Skip to main content

The Book of Dust: La Belle Sauvage (Book of Dust, Volume 1)

Review

The Book of Dust: La Belle Sauvage (Book of Dust, Volume 1)

I want to start this review by saying that this is easily one of the most emotional pieces I have ever written. I first discovered Philip Pullman’s work when I was only 10-years-old and I raced through the entire His Dark Materials series in a single summer. The books were with me in the pool, in the car and in bed, and I have reread them every winter since. In other words, I have literally been waiting 17 years for THE BOOK OF DUST and now that it is here, I am practically speechless.

Like any reader who has waited over a decade for a book, I had my worries when I went into THE BOOK OF DUST. Could Pullman reignite the same passion that I felt when I read HDM as a child? Would the book live up to the hype? Would Dust, that highly complicated and elusive substance finally be explained?

The answers, of course, are yes, yes, and yes. Neither a prequel nor a sequel, LA BELLE SAUVAGE acts as the first volume in a series of “equel” novels that both flesh out iconic Lyra’s life and provide some much-needed information about Dust, the Magisterium and Lyra’s Oxford.

"With LA BELLE SAUVAGE, Pullman has reestablished himself as a premiere writer for the young, old and everyone in between....I am more than ready to make room in my heart for Malcolm Polstead...."

At the heart of LA BELLE SAUVAGE is young Malcolm Polstead, a young boy who divides his time between his father’s inn and tavern and the nunnery across the river. A conservative church has recently taken control and adult readers will easily pick up on the tensions present amongst the older characters. Malcolm hears and sees all as he shuffles between customers and nuns, but as a child, he is often unable to grasp the deeper meanings behind the politics of the world.

When we meet Malcolm, he is dreaming of one day becoming a scholar. One night, he is questioned by three mysterious men who dine in a private room at the inn. Although he finds their questions innocent, his daemon explains that they were testing him and the plot quickly takes off.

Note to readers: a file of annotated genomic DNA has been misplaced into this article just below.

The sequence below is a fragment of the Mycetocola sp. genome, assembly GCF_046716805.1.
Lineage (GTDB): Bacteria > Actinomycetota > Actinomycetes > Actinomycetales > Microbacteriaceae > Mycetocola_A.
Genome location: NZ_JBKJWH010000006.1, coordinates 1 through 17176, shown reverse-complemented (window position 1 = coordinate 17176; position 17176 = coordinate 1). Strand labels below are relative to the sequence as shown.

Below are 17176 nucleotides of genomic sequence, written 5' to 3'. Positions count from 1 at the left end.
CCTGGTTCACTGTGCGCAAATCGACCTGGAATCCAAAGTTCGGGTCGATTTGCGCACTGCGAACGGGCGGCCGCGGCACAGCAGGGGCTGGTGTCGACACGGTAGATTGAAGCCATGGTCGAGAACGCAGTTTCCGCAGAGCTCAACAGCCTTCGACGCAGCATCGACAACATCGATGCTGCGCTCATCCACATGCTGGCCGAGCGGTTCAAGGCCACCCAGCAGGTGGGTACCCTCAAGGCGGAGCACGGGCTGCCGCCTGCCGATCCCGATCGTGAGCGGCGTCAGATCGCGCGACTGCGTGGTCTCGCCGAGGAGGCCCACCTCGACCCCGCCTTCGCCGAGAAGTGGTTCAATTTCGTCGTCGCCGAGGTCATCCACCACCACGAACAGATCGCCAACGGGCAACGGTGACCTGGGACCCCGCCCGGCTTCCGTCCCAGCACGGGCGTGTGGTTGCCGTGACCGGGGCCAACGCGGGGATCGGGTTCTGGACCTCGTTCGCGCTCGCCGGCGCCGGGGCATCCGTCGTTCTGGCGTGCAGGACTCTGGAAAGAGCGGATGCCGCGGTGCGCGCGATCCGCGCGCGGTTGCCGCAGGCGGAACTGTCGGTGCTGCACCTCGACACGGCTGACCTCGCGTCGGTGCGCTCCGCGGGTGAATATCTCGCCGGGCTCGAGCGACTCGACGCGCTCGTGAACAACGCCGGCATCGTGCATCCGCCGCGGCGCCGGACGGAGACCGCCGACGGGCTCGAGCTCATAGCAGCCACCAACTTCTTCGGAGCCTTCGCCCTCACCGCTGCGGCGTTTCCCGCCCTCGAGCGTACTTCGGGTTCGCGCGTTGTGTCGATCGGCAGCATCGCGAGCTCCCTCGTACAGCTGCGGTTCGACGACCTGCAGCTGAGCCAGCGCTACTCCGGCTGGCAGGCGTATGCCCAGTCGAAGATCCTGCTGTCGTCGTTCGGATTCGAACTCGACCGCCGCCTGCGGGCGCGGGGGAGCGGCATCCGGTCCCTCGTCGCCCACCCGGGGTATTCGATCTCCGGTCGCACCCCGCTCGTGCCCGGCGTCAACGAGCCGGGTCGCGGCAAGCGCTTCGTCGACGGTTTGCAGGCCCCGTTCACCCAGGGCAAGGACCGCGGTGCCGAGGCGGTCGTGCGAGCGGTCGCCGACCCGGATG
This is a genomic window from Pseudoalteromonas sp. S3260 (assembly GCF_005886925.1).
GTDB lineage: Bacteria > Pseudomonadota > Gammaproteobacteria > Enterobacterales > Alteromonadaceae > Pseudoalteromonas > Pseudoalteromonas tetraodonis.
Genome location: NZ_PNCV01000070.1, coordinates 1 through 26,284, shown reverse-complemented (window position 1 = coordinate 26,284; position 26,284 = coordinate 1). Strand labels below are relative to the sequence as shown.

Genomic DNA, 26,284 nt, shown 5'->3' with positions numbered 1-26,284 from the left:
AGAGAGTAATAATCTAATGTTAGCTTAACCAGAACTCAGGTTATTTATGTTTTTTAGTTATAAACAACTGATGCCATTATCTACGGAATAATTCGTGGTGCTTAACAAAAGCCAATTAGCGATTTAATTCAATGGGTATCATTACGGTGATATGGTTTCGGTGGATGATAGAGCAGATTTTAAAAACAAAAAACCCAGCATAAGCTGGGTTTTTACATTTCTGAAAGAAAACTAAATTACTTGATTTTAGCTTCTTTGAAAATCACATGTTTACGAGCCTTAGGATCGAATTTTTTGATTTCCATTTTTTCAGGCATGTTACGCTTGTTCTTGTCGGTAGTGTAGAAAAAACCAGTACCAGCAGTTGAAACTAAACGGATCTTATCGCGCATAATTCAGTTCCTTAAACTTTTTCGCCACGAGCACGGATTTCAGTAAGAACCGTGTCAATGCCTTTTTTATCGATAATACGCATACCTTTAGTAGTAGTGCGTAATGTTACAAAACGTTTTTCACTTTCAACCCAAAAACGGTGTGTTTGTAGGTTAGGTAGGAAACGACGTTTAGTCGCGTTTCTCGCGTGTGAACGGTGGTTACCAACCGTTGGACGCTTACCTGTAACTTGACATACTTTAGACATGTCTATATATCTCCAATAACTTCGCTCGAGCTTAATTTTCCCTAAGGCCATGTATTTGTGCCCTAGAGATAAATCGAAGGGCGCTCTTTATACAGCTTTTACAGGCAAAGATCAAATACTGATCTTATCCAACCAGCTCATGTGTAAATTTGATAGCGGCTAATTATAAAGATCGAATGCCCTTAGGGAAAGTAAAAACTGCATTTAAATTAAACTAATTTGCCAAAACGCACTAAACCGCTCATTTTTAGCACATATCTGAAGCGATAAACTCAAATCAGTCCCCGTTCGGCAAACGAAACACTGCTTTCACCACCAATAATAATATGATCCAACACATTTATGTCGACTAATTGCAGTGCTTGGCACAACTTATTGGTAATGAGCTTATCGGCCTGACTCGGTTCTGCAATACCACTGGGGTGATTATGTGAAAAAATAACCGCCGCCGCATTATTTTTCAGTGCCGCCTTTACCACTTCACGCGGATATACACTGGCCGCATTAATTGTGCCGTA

The reason the men were questioning Malcolm was to find a suitable place to hide an infant…an infant who will one day grow up to become the young heroine readers first met in THE GOLDEN COMPASS. Lyra soon takes up residence at the nunnery and Malcolm quickly finds himself head over heels for her, calling himself her “servant for life.” Before long, rising tensions put Malcolm (and Lyra) in a very vulnerable position, with Malcolm falling in with a group of rogue scholars set on fighting the church with the help of a certain golden device called the alethiomter (is your heart pounding yet?). Malcolm’s escapades with these scholars draw him close to several memorable characters such as Lord Asriel, Mrs. Coulter, the gypsy Farder Coram and the witches.

When the tensions reach a breaking point, Malcolm, baby Lyra and a bitter girl named Alice are forced to escape on his canoe, a boat called La Belle Sauvage. Fighting rising waters and terrible storms, the children are also pursued by a horrific, demonic villain named George Bonneville. Do not let his name fool you --- George is easily the most disgusting, appallingly wicked villains I have ever seen in children’s or adult literature.

At the risk of spoiling the remainder of plot, I will leave off here, but know that LA BELLE SAUVAGE will definitely leave any reader (even those who have not yet read HDM) eager for more. Pullman has proven that he is not only able to re-immerse himself in Lyra’s world, but perhaps expand upon it in a way that will attract new readers worldwide.

The strength of Pullman’s writing, as always, is his ability to show both sides of a story at once --- subtly, seamlessly and with great respect to his readers. Additionally, Pullman’s characters are not only raw and believable, but multi-layered and unique. The stars of his books, the children, are so much smarter and purer than their adult counterparts, and Pullman makes it clear that it really is the children who are our future.

Of course, no review of Pullman’s work would be complete without mentioning his subtle (and not-so-subtle) jabs at organized religion, but do not let these turn you away if you are a person of faith. Pullman’s target is not any specific church, but rather the corruptions and brutal indoctrinations that are allowed to occur within organized religions. These elements are subtle enough to go over some young readers’ heads, but this makes the story no less enjoyable or poignant.

With LA BELLE SAUVAGE, Pullman has reestablished himself as a premiere writer for the young, old and everyone in between. I know that I am not alone when I say that I am more than ready to make room in my heart for Malcolm Polstead, and I look forward to seeing where Pullman takes him next.

Reviewed by Rebecca Munro on November 2, 2017

The Book of Dust: La Belle Sauvage (Book of Dust, Volume 1)
by Philip Pullman

  • Publication Date: October 19, 2017
  • Genres: Adventure, Fantasy, Fiction, Young Adult 12+
  • Hardcover: 464 pages
  • Publisher: Knopf Books for Young Readers
  • ISBN-10: 0375815309
  • ISBN-13: 9780375815300